Phoenix Not Covered With Ice — Yet

The HiRISE Camera on board the Mars Reconnaissance Orbiter is keeping an eye on the Phoenix lander, and took the above image of the landing site on Dec. 21, 2008. Phoenix, its heatshield, parachute and backshell are still visible on the Martian arctic plains, providing evidence that the spacecraft hasn’t been covered with ice as of yet. Via the HiRISE Blog, scientists say the conditions are hazy and dark because northern winter summer is turning to autumn on Mars. They will keep imaging the site as long as there is enough light to see the lander. Compare this image to previous photos of the Phoenix site, below.

Phoenix and accoutrements from May 2008. Credit: NASA/JPL/UA
Phoenix and accoutrements from May 2008. Credit: NASA/JPL/UA

This color image was taken just after Phoenix landed in late May 2008. Insets show the backshell, parachute and heatshield.
Phoenix site July 08. Credit: NASA/JPL/UA
Phoenix site July 08. Credit: NASA/JPL/UA

In these images, top one taken in July of 2008, and bottom taken in October 2008, you can compare the lighting conditions between late summer and early fall, and now winter (first image) in the northern arctic regions on Mars.
Phoenix September 08. Credit: NASA/JPL/UA
Phoenix September 08. Credit: NASA/JPL/UA

Source: HiRISE Blog, HiRISE site

14 Replies to “Phoenix Not Covered With Ice — Yet”

  1. For an extra 50 million, they could have installed an RTG that would have let us continue to get data all through the winter, including observations of this freeze over process. That would have been nice.

  2. That winter data would have been nice to have but…

    …Marvin the Martian or that Martian bunny would be getting on our case about trying to pollute their planet with a RTG. As it is, I think they might be plotting to swipe our rovers to use in some sort of Martian demolition derby…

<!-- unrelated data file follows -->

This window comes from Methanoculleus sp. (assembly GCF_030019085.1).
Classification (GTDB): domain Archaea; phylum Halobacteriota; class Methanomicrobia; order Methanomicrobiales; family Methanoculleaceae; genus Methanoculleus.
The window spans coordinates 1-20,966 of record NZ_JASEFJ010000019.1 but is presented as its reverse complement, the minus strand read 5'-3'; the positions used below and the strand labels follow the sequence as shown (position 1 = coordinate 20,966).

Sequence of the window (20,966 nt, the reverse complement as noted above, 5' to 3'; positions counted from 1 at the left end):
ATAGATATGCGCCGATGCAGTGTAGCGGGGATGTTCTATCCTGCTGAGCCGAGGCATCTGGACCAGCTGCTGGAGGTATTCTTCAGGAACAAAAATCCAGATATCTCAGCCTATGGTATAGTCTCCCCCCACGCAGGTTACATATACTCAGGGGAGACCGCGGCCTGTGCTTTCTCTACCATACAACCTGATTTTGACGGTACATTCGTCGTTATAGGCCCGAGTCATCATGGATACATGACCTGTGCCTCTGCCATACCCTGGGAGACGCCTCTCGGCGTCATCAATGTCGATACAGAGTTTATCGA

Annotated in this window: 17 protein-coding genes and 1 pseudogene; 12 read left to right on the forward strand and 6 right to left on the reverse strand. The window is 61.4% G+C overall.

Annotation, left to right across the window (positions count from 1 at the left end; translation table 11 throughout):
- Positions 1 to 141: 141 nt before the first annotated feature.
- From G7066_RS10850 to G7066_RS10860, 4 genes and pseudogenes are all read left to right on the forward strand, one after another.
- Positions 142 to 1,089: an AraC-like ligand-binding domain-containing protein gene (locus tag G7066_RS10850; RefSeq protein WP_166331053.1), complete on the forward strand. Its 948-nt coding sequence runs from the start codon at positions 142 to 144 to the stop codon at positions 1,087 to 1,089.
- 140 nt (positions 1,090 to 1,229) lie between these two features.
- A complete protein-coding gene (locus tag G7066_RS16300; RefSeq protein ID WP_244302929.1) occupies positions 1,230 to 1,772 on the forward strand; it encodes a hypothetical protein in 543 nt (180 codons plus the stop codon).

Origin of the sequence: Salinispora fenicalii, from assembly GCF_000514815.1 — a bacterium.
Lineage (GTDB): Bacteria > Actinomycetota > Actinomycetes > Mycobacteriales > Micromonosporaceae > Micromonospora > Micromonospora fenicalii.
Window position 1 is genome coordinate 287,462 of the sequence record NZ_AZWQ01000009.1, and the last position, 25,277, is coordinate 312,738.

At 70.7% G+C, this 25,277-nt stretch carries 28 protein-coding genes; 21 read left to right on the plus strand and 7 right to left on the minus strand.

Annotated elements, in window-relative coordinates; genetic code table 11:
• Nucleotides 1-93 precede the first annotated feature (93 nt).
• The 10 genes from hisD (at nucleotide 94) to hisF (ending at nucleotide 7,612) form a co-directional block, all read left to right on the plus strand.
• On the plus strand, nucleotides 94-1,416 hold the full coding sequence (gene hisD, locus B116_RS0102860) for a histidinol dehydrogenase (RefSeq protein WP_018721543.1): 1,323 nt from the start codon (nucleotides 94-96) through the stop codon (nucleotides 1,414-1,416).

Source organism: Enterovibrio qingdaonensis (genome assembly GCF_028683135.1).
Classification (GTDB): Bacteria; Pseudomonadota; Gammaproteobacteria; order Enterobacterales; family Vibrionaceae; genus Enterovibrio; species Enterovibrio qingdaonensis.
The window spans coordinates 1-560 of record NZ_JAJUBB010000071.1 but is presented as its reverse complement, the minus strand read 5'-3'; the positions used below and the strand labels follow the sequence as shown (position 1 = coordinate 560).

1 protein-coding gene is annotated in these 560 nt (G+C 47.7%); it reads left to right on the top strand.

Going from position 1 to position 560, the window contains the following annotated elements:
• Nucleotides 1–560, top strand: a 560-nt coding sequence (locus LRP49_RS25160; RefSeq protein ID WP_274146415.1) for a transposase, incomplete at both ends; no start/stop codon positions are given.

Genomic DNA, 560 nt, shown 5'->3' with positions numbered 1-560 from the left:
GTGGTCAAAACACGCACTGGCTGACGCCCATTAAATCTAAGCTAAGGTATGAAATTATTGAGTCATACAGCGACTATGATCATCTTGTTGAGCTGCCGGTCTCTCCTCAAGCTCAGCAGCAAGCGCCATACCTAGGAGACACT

…btw, just kidding.

    Like I say though, the winter data would have been nice; I am glad that Phoenix had been as successful as it was.

  3. Not really. But I’d like to see some sorta evidence that it could be done that cheaply. Including some evidence that Pu was available when Phoenix was being built.

  4. I think it is a little silly to speak of “polluting” an empty planet which is already heavily irradiated and unliveable for humans anyway. It’s a vast desert wasteland, and we’ll never get any science done by being so precious. Haven’t we wasted far more money and ROI by NOT including RTG’s?

  5. But you need to remember Cassini. It’s the first hundred miles or so from *this* planet (and the thought that it might come back down on them) that gives some people fits, when trying to launch anything involving plutonium (or otherwise radioactive).

    And this is so, no matter how much you do to show that it’s protected from dispersal in even the worst possible accident…

    In Cassini’s case, you’re operating too far from the Sun. You need nuclear power of some sort. Period.

    For Phoenix, you just admit the probe will be lost when winter sets in, instead of dealing with the anti-nuclear hysteria, just to get an additional few percent of operating time…